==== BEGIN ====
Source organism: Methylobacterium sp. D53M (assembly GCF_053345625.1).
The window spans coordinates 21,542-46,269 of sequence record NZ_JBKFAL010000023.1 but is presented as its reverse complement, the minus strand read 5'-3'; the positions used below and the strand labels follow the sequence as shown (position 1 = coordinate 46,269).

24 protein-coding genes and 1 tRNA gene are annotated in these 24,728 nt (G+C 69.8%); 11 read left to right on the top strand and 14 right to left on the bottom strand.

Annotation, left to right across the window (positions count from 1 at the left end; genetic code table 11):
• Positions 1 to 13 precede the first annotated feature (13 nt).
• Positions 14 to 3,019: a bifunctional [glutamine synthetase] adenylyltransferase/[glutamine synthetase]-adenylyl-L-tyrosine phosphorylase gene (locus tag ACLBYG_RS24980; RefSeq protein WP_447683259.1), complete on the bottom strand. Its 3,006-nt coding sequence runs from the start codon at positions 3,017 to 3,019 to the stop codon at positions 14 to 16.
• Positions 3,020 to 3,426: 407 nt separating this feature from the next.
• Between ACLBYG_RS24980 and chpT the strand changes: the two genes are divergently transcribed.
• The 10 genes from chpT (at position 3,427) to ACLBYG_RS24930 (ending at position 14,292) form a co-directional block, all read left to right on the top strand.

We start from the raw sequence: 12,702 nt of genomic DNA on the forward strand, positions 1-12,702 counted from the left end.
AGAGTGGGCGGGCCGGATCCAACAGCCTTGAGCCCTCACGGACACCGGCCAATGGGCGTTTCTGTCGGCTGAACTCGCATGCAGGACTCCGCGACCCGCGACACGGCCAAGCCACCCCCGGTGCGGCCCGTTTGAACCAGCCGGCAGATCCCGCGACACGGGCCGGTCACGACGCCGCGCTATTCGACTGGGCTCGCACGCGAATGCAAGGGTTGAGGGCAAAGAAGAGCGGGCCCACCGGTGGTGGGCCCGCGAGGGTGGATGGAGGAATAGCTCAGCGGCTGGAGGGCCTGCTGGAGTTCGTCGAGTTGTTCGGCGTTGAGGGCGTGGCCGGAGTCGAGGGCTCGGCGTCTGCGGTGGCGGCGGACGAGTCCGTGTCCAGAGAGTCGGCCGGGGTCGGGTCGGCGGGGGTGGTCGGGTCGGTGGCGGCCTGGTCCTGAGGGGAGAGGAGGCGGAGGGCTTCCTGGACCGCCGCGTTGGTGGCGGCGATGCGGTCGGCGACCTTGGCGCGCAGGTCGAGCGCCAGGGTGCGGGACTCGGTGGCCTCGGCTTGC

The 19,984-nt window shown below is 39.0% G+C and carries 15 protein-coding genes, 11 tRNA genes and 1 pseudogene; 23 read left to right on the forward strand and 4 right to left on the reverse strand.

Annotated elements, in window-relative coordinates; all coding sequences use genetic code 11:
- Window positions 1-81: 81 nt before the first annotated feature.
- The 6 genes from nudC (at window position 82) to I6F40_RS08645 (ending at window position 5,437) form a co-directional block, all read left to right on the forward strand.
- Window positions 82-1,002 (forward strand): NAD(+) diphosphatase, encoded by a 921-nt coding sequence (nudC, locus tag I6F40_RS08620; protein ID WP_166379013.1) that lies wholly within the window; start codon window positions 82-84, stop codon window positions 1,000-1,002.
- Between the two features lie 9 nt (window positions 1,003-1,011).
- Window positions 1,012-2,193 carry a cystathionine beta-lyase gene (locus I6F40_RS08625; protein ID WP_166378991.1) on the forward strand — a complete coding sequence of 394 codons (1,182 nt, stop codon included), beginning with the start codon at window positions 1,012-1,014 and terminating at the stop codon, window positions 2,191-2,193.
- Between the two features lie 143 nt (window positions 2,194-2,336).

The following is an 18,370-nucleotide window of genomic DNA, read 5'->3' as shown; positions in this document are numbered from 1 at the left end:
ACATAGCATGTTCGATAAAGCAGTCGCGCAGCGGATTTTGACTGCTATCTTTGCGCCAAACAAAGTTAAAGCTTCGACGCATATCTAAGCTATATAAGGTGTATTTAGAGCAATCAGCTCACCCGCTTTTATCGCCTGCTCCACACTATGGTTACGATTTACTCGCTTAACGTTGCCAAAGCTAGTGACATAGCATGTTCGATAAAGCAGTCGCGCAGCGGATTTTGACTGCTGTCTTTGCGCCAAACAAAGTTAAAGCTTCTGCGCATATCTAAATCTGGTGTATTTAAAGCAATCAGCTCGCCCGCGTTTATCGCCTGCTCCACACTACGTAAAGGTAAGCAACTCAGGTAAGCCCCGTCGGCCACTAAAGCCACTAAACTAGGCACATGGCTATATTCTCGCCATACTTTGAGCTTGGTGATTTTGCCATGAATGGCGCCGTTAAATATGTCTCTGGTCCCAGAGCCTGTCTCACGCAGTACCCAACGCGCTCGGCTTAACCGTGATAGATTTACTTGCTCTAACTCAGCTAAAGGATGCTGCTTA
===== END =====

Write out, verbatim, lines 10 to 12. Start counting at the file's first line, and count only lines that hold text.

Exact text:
We start from the raw sequence: 12,702 nt of genomic DNA on the forward strand, positions 1-12,702 counted from the left end.
AGAGTGGGCGGGCCGGATCCAACAGCCTTGAGCCCTCACGGACACCGGCCAATGGGCGTTTCTGTCGGCTGAACTCGCATGCAGGACTCCGCGACCCGCGACACGGCCAAGCCACCCCCGGTGCGGCCCGTTTGAACCAGCCGGCAGATCCCGCGACACGGGCCGGTCACGACGCCGCGCTATTCGACTGGGCTCGCACGCGAATGCAAGGGTTGAGGGCAAAGAAGAGCGGGCCCACCGGTGGTGGGCCCGCGAGGGTGGATGGAGGAATAGCTCAGCGGCTGGAGGGCCTGCTGGAGTTCGTCGAGTTGTTCGGCGTTGAGGGCGTGGCCGGAGTCGAGGGCTCGGCGTCTGCGGTGGCGGCGGACGAGTCCGTGTCCAGAGAGTCGGCCGGGGTCGGGTCGGCGGGGGTGGTCGGGTCGGTGGCGGCCTGGTCCTGAGGGGAGAGGAGGCGGAGGGCTTCCTGGACCGCCGCGTTGGTGGCGGCGATGCGGTCGGCGACCTTGGCGCGCAGGTCGAGCGCCAGGGTGCGGGACTCGGTGGCCTCGGCTTGC

The 19,984-nt window shown below is 39.0% G+C and carries 15 protein-coding genes, 11 tRNA genes and 1 pseudogene; 23 read left to right on the forward strand and 4 right to left on the reverse strand.